English Literature


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The Significance of Refrain: Understanding its Importance in Poetry

In the world of poetry, refrain holds immense power as a poetic device. The strategic repetition of lines or phrases helps to convey a specific theme or idea, making it a crucial element in literature. In this article, we will dive into the significance of refrain and provide examples to better understand its usage and impact.

What is Refrain and Its Purpose?

Refrain is a literary tool commonly used in poetry, defined as the repetition of a word, line, or phrase within a poem. This repeated element is known as the "repetend" and is usually found at the end of a line within a stanza. It serves two main purposes: to place emphasis on a particular concept and to contribute to the overall rhythm of the poem, adding a musical quality to the piece. By highlighting a specific theme through repetition, refrain ensures that the reader remembers it long after reading the poem.

Exploring the Different Types of Refrain

The Repetend: A Single Word

In poetry, the repetend is a single word that is repeated at regular intervals throughout the poem. For example, in Edgar Allan Poe's 'The Raven' (1845), the word "nevermore" is used at the end of every stanza, except for stanza two.

The Burden: A Repeated Phrase

The burden refers to a phrase that is repeatedly used within the poem. In Poe's 'Annabel Lee' (1849), the phrase "In a kingdom by the sea" is repeated in the second line of most stanzas. Another example is 'The Raven' (1845), where the phrase "nothing more" serves as the burden at the end of each stanza, except for stanza two.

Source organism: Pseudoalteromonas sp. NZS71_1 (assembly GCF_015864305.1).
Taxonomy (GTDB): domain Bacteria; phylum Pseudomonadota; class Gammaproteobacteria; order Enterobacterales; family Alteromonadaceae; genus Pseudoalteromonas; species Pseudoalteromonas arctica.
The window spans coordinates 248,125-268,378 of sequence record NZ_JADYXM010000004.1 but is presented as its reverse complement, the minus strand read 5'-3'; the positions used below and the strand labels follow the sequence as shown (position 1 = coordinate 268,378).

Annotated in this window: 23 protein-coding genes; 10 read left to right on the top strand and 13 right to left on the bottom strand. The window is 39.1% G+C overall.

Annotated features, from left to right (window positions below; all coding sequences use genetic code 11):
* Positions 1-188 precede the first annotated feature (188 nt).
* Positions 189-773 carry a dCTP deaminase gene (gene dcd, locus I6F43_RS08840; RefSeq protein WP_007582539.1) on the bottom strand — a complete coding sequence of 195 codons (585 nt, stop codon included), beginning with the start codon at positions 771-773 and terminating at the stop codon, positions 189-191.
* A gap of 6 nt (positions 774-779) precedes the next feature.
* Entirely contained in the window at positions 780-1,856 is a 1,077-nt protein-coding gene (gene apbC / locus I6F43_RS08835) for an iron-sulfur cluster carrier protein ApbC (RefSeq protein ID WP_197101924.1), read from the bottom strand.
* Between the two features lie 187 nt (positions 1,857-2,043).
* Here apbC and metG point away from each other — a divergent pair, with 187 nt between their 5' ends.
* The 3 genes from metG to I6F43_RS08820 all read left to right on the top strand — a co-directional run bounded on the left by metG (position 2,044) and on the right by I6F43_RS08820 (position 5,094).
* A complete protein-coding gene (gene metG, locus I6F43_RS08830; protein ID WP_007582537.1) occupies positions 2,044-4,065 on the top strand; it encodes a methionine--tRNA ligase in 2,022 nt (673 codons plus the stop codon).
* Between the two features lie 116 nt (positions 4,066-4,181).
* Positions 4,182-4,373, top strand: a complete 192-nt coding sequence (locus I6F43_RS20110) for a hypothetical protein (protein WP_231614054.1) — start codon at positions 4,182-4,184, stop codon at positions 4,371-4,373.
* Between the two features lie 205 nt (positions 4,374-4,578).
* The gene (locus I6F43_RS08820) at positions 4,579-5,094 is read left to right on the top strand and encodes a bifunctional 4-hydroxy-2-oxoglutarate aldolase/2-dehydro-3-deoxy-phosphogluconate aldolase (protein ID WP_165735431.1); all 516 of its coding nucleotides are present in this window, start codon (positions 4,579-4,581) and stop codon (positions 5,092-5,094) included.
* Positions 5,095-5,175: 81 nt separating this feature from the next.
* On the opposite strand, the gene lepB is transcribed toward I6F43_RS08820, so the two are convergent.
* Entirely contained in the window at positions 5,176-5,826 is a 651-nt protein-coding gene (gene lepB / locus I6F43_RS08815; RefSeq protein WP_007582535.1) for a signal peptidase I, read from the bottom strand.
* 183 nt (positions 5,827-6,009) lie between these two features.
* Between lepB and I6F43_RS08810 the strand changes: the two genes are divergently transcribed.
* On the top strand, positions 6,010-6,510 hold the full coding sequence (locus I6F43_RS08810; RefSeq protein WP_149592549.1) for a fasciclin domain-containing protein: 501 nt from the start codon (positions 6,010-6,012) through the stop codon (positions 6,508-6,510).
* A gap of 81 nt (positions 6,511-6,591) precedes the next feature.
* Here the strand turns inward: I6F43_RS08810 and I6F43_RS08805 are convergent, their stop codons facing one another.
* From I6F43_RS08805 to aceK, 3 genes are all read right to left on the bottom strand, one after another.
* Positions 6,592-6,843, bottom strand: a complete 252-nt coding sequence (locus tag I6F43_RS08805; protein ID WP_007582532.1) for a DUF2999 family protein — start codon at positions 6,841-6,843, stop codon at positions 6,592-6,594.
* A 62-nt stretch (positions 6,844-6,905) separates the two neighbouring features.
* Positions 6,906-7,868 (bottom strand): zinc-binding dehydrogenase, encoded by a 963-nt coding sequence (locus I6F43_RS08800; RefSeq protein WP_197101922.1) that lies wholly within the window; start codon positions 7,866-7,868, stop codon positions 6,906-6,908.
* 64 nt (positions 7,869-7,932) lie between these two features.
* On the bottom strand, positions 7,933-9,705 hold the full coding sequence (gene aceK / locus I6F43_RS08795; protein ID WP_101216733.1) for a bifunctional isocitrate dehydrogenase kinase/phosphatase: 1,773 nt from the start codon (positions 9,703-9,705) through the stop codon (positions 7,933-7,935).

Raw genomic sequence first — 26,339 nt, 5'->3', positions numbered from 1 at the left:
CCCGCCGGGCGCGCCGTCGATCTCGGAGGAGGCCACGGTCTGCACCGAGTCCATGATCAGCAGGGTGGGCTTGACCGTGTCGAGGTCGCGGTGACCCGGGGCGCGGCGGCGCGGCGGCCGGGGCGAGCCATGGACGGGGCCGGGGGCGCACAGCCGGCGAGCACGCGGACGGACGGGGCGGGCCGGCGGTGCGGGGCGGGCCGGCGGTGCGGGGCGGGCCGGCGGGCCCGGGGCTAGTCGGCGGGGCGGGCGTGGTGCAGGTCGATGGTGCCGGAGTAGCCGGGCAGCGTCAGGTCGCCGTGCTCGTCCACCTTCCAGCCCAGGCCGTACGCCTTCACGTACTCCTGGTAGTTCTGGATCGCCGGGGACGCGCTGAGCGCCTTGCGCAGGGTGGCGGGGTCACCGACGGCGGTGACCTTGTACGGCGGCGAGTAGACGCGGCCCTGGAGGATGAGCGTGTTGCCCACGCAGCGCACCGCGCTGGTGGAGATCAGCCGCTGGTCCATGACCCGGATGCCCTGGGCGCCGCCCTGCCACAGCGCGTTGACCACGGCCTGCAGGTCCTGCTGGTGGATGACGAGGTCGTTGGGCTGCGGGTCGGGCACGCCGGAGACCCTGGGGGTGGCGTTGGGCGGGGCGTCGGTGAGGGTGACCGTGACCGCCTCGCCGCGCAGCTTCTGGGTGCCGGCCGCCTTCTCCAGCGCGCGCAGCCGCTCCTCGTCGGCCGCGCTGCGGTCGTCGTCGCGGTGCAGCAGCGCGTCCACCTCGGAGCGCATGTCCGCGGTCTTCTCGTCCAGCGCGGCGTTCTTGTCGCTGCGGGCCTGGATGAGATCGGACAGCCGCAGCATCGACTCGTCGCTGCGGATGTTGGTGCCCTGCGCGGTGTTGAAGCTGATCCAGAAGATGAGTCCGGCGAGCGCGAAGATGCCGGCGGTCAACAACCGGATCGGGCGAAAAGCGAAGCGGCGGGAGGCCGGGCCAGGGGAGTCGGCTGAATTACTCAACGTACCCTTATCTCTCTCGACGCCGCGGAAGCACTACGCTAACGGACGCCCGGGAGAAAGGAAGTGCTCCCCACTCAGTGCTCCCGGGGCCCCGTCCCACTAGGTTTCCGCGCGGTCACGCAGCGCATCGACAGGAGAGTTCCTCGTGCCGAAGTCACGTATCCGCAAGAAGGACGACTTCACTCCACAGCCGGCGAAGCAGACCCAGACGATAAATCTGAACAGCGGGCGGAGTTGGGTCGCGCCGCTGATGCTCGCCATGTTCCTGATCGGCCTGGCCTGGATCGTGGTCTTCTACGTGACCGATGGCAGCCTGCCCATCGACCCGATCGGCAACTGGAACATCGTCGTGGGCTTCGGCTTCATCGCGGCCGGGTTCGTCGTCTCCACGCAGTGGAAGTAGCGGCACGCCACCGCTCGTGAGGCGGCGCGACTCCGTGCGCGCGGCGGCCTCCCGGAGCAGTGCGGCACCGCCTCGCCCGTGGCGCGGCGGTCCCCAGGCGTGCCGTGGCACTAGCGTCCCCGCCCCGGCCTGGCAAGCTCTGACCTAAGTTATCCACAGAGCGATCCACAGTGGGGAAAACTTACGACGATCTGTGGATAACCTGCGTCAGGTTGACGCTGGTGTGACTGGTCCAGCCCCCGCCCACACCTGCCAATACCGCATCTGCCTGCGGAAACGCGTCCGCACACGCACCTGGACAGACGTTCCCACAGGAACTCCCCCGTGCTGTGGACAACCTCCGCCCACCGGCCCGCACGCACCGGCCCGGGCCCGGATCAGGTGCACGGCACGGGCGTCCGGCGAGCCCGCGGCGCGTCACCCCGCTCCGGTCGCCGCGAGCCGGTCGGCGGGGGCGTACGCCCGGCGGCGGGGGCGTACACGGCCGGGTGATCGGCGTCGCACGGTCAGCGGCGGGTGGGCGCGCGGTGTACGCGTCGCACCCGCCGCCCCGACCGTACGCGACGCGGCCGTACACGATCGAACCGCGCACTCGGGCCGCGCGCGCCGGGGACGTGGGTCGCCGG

The Chorus: Multiple Repetitions

The chorus is another type of refrain that involves the repetition of multiple phrases within a poem or song. This is typically sung by multiple people and serves to reinforce the central theme of the piece. The chorus of a song is a common example of this type of refrain.

Notable Examples of Refrain in Literature

Dylan Thomas' 'Do Not Go Gentle Into That Good Night' (1951)

A famous illustration of refrain is found in Dylan Thomas' poem 'Do Not Go Gentle Into That Good Night' (1951). The poem explores the theme of mortality and is believed to be a reflection of Thomas' thoughts on his father's impending death. Interestingly, Thomas' father passed away in 1952, a year after the poem's publication. In the poem, Thomas repeats the phrases "Do not go gentle into that good night" and "Rage, rage against the dying of the light" to emphasize his intense emotions towards his father's struggle to stay alive.

The alternating repetition of these lines in the first stanza creates a sense of urgency and serves as a desperate plea for the subject to keep fighting. The repetition and rhyme of "rage, rage against the dying of the light" and "do not go gentle into that good night" evoke strong emotions and add to the impactful nature of the poem.

Edgar Allan Poe's 'The Raven' (1845)

'The Raven' (1845) is another notable poem that effectively incorporates refrain. In this extract from stanzas six to nine, the narrator is tormented by the tapping of the raven:

Back into the chamber turning, all my soul within me burning,
Soon again I heard a tapping somewhat louder than before.

The use of the repetend "nevermore" conveys the narrator's growing agitation and the constant presence of the raven. This repetition adds to the eerie atmosphere and enhances the overall effectiveness of the poem.

Examining Repetition in the Works of Edgar Allan Poe

Edgar Allan Poe's works are known for their eerie and enigmatic themes, and one element that adds to their haunting atmosphere is the use of repetition. In particular, the poems "The Raven" (1845) and "Annabel Lee" (1849) utilize a repeated phrase or word as a refrain, emphasizing the speaker's emotions and creating a distinct rhythm.

In "The Raven," the speaker is visited by a raven while in a state of despair and grief over the loss of their love interest. The repetend of "nevermore" and "nothing more" appears at the end of stanzas one to eight, while the phrase "Quoth the Raven 'Nevermore'" is repeated in stanzas nine to nineteen. This repetition reflects the speaker's contemplation about their situation and adds to the melancholic tone of the poem.